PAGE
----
Reading an account of love not based on conditions always speaks to me, and this unconditional love, when truly experienced, can be life-transforming. From author Sera Beak, please enjoy and feel free to comment on the thoughts this idea of love brings up for you:
"No doubt, almost everyone on the planet enjoys feeling attached to a group, or a lover, or a family, or a manic, licking feline furball. There’s not a thing wrong with this. It feels quite nice. It feels wonderful and warm. It feels like we’re needed and we matter and we belong here. It feels . . . well, it feels like love. But here’s the big and sometimes painful-sounding question you must ask about your life: What if all these amazing things went away? What if you lost all the things that surround your life and make it what it is? Would you still have a clear idea of who you are? Would you still feel whole? Would you still feel loved and like you matter? Fact is, many of us wouldn’t. Nonattachment doesn’t prevent you from feeling pain or from loving all these wonderful things and people and animals, but it does help you avoid losing yourself completely within that pain or that love, at the expense of who you really are. It helps you love your loved ones in a way that is more free, that makes you less dependent on them for the feeling of being whole and valid and loved."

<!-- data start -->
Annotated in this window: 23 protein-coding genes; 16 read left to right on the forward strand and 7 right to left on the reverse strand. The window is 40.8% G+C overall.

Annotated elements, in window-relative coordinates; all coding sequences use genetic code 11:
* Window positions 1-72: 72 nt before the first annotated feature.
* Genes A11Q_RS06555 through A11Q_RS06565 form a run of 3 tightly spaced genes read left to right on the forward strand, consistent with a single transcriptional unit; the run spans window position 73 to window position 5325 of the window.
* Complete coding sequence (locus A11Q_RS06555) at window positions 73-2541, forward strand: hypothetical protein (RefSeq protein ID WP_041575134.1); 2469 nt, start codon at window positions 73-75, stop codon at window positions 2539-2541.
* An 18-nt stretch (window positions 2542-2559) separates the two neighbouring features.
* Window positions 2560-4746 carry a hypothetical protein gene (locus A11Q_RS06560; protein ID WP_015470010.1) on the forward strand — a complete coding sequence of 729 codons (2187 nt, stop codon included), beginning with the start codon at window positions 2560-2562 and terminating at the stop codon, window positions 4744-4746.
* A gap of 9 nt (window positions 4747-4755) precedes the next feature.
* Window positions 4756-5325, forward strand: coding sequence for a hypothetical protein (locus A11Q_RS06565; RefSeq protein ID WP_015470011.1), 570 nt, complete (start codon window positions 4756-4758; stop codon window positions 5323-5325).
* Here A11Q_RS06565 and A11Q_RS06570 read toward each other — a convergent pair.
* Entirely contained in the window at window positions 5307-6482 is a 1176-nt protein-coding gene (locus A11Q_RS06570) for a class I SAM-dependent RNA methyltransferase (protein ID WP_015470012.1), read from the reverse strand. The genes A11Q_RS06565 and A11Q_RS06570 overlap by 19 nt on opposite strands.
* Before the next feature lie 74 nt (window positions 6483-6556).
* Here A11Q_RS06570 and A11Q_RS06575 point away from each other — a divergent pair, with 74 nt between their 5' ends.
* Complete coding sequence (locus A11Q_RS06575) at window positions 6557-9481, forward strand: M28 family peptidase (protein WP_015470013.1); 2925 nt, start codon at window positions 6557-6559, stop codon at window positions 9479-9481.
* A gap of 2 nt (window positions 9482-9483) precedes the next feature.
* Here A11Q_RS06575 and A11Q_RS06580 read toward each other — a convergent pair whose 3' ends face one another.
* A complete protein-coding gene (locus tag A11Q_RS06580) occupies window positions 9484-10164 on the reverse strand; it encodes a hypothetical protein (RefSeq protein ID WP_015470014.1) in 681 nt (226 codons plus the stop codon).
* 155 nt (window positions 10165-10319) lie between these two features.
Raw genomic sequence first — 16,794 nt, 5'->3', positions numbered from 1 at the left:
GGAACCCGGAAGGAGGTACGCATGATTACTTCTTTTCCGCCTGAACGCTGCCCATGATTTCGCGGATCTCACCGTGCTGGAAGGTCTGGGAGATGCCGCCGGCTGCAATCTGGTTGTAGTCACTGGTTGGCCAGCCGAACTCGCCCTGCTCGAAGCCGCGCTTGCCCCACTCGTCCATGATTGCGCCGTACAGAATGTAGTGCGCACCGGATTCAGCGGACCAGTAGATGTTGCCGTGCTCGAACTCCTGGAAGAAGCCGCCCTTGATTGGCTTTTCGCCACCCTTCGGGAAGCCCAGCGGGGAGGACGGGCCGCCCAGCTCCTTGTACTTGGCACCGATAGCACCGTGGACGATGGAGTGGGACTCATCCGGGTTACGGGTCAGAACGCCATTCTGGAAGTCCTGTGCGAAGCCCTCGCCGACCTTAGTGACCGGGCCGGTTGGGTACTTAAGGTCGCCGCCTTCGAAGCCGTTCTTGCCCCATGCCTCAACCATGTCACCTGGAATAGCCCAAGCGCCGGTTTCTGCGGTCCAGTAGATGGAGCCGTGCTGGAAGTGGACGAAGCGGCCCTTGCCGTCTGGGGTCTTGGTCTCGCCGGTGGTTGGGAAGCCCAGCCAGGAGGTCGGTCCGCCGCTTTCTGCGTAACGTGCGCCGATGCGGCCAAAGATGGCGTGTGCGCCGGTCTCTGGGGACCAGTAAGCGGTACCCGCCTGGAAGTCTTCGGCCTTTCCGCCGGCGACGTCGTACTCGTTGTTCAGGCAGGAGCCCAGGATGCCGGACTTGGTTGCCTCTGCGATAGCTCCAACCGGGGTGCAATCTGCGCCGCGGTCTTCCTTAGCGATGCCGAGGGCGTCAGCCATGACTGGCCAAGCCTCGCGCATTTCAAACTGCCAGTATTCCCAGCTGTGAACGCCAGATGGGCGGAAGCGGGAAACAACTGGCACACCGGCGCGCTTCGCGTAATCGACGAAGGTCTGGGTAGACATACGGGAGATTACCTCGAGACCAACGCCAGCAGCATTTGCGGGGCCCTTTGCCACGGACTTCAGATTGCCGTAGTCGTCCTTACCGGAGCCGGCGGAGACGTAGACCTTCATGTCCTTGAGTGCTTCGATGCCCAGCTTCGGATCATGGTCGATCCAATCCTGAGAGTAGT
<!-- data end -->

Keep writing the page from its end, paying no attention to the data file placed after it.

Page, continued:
Beak, Sera J. (2009-10-19). The Red Book: A Deliciously Unorthodox Approach to Igniting Your Divine Spark (p. 193). Wiley. Kindle Edition.
I have always enjoyed life when I can experience it beyond just the surface details, including in popular culture. Here's a song which certainly could be heard as a call from a very loving part of ourselves, or something outside of ourselves asking us to be loved just a little more. (Bit of language in this song FYI.) Snow Come Down by Lori Carson
Mark Newlon, feeling the embrace of the sacred feminine daily!
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